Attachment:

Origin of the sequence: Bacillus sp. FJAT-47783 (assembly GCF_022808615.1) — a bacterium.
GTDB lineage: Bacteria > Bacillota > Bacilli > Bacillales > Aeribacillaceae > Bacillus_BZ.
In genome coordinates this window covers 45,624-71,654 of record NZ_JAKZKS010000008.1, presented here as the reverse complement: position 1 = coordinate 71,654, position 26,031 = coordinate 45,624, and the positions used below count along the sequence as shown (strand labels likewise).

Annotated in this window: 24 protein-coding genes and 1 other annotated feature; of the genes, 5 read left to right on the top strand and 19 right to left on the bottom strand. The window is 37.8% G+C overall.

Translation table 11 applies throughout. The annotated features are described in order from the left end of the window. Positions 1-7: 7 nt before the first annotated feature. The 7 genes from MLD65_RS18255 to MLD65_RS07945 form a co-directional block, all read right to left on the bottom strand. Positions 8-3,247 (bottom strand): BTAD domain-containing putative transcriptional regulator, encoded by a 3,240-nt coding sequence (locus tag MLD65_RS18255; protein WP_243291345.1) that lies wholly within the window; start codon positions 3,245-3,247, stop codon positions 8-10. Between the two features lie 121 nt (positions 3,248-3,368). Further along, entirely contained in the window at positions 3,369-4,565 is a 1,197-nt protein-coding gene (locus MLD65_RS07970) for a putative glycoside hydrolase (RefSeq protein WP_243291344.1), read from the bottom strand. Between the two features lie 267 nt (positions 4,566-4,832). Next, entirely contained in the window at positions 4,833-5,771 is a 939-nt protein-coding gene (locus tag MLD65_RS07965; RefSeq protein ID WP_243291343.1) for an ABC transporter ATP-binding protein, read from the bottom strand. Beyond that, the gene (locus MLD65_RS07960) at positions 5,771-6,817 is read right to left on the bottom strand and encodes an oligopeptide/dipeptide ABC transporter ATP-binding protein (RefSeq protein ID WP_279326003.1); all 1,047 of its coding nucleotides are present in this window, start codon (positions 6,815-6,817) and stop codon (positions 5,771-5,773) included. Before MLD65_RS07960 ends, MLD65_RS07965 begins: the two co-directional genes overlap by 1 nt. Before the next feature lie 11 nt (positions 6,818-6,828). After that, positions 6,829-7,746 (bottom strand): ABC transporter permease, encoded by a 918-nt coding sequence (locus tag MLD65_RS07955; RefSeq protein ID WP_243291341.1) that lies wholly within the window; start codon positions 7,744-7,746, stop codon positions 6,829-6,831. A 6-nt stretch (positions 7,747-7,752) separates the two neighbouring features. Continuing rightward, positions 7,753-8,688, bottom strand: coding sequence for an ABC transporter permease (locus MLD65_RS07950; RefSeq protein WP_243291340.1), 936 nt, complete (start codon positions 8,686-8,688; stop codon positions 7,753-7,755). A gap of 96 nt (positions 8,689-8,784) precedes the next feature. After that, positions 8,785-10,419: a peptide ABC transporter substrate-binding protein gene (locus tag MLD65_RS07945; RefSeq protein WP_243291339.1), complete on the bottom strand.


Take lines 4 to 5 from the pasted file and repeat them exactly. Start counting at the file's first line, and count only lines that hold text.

Annotated in this window: 24 protein-coding genes and 1 other annotated feature; of the genes, 5 read left to right on the top strand and 19 right to left on the bottom strand. The window is 37.8% G+C overall.

Translation table 11 applies throughout. The annotated features are described in order from the left end of the window. Positions 1-7: 7 nt before the first annotated feature. The 7 genes from MLD65_RS18255 to MLD65_RS07945 form a co-directional block, all read right to left on the bottom strand. Positions 8-3,247 (bottom strand): BTAD domain-containing putative transcriptional regulator, encoded by a 3,240-nt coding sequence (locus tag MLD65_RS18255; protein WP_243291345.1) that lies wholly within the window; start codon positions 3,245-3,247, stop codon positions 8-10. Between the two features lie 121 nt (positions 3,248-3,368). Further along, entirely contained in the window at positions 3,369-4,565 is a 1,197-nt protein-coding gene (locus MLD65_RS07970) for a putative glycoside hydrolase (RefSeq protein WP_243291344.1), read from the bottom strand. Between the two features lie 267 nt (positions 4,566-4,832). Next, entirely contained in the window at positions 4,833-5,771 is a 939-nt protein-coding gene (locus tag MLD65_RS07965; RefSeq protein ID WP_243291343.1) for an ABC transporter ATP-binding protein, read from the bottom strand. Beyond that, the gene (locus MLD65_RS07960) at positions 5,771-6,817 is read right to left on the bottom strand and encodes an oligopeptide/dipeptide ABC transporter ATP-binding protein (RefSeq protein ID WP_279326003.1); all 1,047 of its coding nucleotides are present in this window, start codon (positions 6,815-6,817) and stop codon (positions 5,771-5,773) included. Before MLD65_RS07960 ends, MLD65_RS07965 begins: the two co-directional genes overlap by 1 nt. Before the next feature lie 11 nt (positions 6,818-6,828). After that, positions 6,829-7,746 (bottom strand): ABC transporter permease, encoded by a 918-nt coding sequence (locus tag MLD65_RS07955; RefSeq protein ID WP_243291341.1) that lies wholly within the window; start codon positions 7,744-7,746, stop codon positions 6,829-6,831. A 6-nt stretch (positions 7,747-7,752) separates the two neighbouring features. Continuing rightward, positions 7,753-8,688, bottom strand: coding sequence for an ABC transporter permease (locus MLD65_RS07950; RefSeq protein WP_243291340.1), 936 nt, complete (start codon positions 8,686-8,688; stop codon positions 7,753-7,755). A gap of 96 nt (positions 8,689-8,784) precedes the next feature. After that, positions 8,785-10,419: a peptide ABC transporter substrate-binding protein gene (locus tag MLD65_RS07945; RefSeq protein WP_243291339.1), complete on the bottom strand.